House-sitting in Paris
Not so long ago some friends in Paris asked us to do a spot of house-sitting in Paris while they were in Spain for five weeks, July through August. A tough challenge I grant you, but we agreed to step up to the plate – these are long standing friends you understand. Almost all the occupants of their entire building would be away as well as their guardienne (care taker) for part of the month. So we would be there to hold the fort. And that is how we spent a fabulous time in Paris, which was remarkably quiet and peaceful, despite being the fifth largest capital in Europe with a population of 2.2 million people. A BBC report in 2012 (by Joanna Robertson) estimated that the population of the capital literally halves in August.
If you are fortunate enough to have spent any leisure time in Paris – let alone house-sitting in Paris with no accommodation costs asked of you! – you will no doubt have your own favourite spot from which to view the City of Light. With my family it tends to be the rather cliche Eiffel Tower but we never tire of it. And we like to view it from every perspective. Breathtaking at any time of year, with so much for the eye to take in that it is hard to exhaust that horizon for all there is to see La Tour Eiffel is our favourite. I justify the costs of each trip up the tower by reminding myself that our accommodation is free because we are house-sitting in Paris.
House-sitting in Paris for the cake!
No trip to Paris is complete without a visit to a boulangerie or patisserie (after all whats an eclair or two between friends) – there are so many excellent establishments around the city that it seems disloyal to select one over any other. Nonetheless, it is always worth paying a visit to Angelinas near the Louvre, the pastries are works of art, the building itself is a confection and it is always open in August especially for the tourists…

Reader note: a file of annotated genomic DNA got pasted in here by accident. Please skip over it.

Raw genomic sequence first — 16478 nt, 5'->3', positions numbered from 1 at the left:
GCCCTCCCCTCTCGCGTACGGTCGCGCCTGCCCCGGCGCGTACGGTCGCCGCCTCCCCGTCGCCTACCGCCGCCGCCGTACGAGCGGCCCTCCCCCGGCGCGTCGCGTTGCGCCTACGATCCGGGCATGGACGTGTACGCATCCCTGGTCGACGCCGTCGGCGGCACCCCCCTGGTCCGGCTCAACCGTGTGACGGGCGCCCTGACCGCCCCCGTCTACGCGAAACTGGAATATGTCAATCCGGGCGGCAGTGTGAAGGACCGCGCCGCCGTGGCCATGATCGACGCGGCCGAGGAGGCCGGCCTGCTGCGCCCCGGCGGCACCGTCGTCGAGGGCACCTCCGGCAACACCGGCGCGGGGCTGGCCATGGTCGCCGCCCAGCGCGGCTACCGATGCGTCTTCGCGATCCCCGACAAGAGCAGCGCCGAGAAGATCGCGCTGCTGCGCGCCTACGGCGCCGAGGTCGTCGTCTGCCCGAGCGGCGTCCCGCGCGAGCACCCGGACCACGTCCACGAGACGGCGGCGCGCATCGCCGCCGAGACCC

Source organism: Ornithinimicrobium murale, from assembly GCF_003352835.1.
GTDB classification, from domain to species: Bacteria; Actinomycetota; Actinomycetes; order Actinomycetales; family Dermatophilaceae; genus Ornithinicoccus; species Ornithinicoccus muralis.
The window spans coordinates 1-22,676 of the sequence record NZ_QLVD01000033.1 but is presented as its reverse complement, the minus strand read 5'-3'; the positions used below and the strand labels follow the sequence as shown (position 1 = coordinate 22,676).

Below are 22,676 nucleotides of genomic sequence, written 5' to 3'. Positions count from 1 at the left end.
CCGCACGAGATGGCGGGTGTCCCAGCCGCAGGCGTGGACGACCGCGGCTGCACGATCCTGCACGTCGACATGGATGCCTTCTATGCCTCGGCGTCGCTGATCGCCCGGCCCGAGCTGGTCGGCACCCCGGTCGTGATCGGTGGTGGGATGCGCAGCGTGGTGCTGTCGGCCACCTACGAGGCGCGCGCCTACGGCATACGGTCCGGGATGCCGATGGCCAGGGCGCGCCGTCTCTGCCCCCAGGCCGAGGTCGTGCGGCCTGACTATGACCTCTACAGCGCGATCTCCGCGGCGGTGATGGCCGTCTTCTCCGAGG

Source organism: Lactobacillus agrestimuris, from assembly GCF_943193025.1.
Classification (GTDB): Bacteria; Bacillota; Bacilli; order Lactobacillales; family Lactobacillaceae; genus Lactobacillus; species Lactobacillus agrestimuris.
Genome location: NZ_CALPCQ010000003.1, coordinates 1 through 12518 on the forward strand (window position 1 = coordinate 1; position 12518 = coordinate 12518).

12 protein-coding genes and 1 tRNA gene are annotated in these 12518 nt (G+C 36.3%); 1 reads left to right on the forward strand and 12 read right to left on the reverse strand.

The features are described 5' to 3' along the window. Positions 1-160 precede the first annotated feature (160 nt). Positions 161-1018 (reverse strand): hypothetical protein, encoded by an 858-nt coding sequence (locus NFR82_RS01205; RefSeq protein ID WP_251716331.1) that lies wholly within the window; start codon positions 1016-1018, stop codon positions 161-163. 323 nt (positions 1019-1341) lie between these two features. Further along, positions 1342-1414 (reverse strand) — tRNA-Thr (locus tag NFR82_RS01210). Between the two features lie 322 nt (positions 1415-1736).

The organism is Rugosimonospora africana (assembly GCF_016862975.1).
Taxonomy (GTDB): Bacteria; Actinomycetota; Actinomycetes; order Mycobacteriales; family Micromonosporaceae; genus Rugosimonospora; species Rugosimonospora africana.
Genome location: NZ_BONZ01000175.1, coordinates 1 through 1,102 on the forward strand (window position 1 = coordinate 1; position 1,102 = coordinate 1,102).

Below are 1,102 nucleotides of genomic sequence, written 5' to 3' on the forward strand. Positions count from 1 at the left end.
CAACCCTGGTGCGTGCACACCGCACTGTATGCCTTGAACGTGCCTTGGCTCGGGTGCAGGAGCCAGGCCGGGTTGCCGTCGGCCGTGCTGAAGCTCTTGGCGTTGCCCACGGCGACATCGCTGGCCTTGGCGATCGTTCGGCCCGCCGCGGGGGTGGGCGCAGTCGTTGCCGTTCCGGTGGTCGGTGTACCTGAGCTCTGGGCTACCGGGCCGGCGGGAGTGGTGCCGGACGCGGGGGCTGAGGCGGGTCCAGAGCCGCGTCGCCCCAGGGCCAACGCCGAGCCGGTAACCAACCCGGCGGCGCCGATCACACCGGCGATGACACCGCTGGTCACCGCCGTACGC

When house-sitting in Paris one is fortunate that the Metro gives access to almost any where you want to go – even in August when the much of the city takes on the guise of a sleepy village in the provinces – one can still travel easily and efficiently all over the place. A trip to Versailles in August from the northern centre of the city took only 45 minutes.
On this particular visit with very few visitors to contend with, we found that while the inside of the Palais de Versailles was closed to us (it was August after all) there were enough grounds staff to supervise a visit to the gardens. And so we spent a fantastic day discovering the immense grounds of this extraordinary scene, which seemed somehow impervious to the ravages of time, and remarkably untouched by either revolution or the recent global financial disasters.
After touring the network of lakes, the Trianon, the miles of avenues of trees oak, cypress, amongst many other varieties, we returned to look at the intricate parterre. The gardens were at once splendid, and incredibly intricate.
Closer inspection showed exactly how manicured each and every shrub and tree really was, as the groundsmen hand sheared all the angled topiary. This is one way to sustain employment in a growing population during a recession.
It was a fun visit and the house-sitting in Paris was a real experience, a feast for both eyes and palate, enlightening and easy on the pocket because of our stint as house-sitters. We didn’t have to pay for any accommodation, despite staying in the centre of one of the most expensive capitals in the world. Our friends were happy because we could take care of things for them in their absence. And we were happy because we could run around Paris in the quiet of August being tourists. It was a real quid pro quo. House-sitting in Paris for us was a classic example of what they call collaborative consumption..!
Lamia Walker is the founder of HouseSitMatch.com.
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